Garden Bloggers’ Design Workshop – Coping with Slopes

– Posted in: Garden Design

Gardening on a level lot is challenging enough, but when you have a sloping site, you have a whole other set of design and maintenance factors to consider. The soil is often dry and rocky, making planting a hassle, and rainfall tends to run off before it can soak in, carrying away precious topsoil and mulch — and sometimes even the plants, too — and leaving you a muddy mess to clean up at the bottom. On a steep slope, simply trying to get around for planting and maintenance can be downright dangerous.

From a design standpoint, though, slopes can offer some exciting opportunities. Changes in grade create reasons for dramatic steps and walls, as shown in Fran’s photo of her backyard (above). Sloping sites are also great for showing of plants with nodding blooms, such as Lenten roses (Helleborus x hybridus), Carolina silverbell (Halesia carolina), and Japanese silverbell (Styrax japonica).

So, if you’re a gardener who has already conquered a sloping site, or if you’re stuck with a steep site and need some help, let’s get an angle on the whole coping-with-slopes topic.

  • Do you have (or need) tips for getting rid of tough-to-mow turf and getting new gardens or ground covers started?
  • How about suggestions for favorite plants that can thrive in the challenging conditions of a sloping site?
  • Have you (or are you hoping to) turn a slope into level terraces with some kind of walls?
  • Do you have tips for building steps and paths to make slopes easier to navigate?

If you’re new to the GGW Garden Bloggers’ Design Workshop, here’s how it works: Write a post on anything related to designing for fall beauty on your own blog and give us the link below, or simply leave a comment if you don’t want to do a separate post. If you’ve written about the topic in the past, those links are equally welcome; it’s not necessary to create a new post to participate.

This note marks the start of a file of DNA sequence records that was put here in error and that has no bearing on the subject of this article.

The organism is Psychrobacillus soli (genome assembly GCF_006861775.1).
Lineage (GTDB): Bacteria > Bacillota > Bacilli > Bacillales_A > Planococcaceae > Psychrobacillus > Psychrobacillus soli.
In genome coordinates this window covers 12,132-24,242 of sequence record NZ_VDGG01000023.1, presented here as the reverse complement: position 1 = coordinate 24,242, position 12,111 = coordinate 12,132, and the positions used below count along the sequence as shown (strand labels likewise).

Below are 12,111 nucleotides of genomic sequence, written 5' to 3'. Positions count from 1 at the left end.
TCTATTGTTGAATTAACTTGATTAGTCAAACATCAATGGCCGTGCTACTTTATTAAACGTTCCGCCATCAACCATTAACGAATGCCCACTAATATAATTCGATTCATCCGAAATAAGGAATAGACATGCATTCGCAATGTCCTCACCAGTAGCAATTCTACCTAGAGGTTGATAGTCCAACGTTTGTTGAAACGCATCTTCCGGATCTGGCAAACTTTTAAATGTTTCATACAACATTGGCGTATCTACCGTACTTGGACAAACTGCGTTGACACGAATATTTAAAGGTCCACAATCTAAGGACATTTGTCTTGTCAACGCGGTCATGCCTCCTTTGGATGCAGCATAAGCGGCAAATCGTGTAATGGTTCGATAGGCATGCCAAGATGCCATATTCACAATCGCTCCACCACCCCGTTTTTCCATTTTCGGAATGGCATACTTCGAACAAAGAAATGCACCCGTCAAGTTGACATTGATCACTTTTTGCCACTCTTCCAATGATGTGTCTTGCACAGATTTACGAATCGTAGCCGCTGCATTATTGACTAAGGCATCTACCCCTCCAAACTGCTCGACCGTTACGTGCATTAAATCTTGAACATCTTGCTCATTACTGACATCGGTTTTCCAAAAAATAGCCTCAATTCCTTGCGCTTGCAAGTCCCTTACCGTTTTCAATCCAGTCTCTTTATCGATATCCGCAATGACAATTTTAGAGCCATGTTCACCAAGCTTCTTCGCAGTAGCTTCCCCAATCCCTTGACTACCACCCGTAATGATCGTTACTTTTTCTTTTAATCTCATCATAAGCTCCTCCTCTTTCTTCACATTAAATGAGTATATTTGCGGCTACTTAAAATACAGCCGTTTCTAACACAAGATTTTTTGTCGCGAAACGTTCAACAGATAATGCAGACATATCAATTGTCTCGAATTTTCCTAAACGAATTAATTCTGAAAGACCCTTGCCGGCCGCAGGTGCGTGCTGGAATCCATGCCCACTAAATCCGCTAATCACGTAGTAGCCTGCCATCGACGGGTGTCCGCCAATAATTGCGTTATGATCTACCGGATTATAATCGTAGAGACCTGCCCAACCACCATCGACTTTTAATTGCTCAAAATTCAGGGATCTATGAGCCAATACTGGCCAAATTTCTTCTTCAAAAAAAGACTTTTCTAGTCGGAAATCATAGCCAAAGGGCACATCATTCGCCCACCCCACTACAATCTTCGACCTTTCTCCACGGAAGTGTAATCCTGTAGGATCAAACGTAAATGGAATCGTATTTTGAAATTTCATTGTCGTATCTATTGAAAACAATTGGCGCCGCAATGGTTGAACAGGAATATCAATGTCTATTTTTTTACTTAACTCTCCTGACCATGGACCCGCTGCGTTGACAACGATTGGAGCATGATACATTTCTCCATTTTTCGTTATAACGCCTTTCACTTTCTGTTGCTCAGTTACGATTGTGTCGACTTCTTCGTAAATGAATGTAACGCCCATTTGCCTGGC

I’ll gather all of the links into one summary post for easy reference. It’ll go up on October 29, so please get your links in by the 27th if you want to be included in the wrap-up.

If you’re interested in checking out previous Garden Bloggers’ Design Workshops, you can find them here:

Paths and Walkways
Fences and Walls
Arbors and Pergolas
Color in the Garden
Container Plantings
Front-Yard Gardens
Stone in the Garden
Decks, Porches, and Patios
Garden Whimsy
Trellises and Screens
Water in the Garden
Sheds and Outbuildings
Incorporating Edibles
Kids in the Garden
Pets in the Garden
Wildlife in the Garden
Water-Wise Gardening
Labeling and Record-Keeping
Made for the Shade
Front Yards Revisited
Designing with Bulbs
Time in a Garden
The Garden in Fall

Don’t forget that you’re all welcome to go back and add links to these older posts at any time.

And if you’re on Facebook and enjoy the Garden Bloggers’ Design Workshops, please visit our GBDW page and become a fan!

Nancy J. Ondra
Nan gardens on 4 acres in Bucks County, Pennsylvania. In the firm belief that every garden ought to have a pretentious-sounding (or at least pretentious-looking) name, she refers to her home grounds as "Hayefield." There, she experiments with a wide variety of plants and planting styles, from cottage gardens and color-based borders to managed meadows, naturalistic plantings, and veggies--all under the watchful eyes of her two pet alpacas, Daniel and Duncan.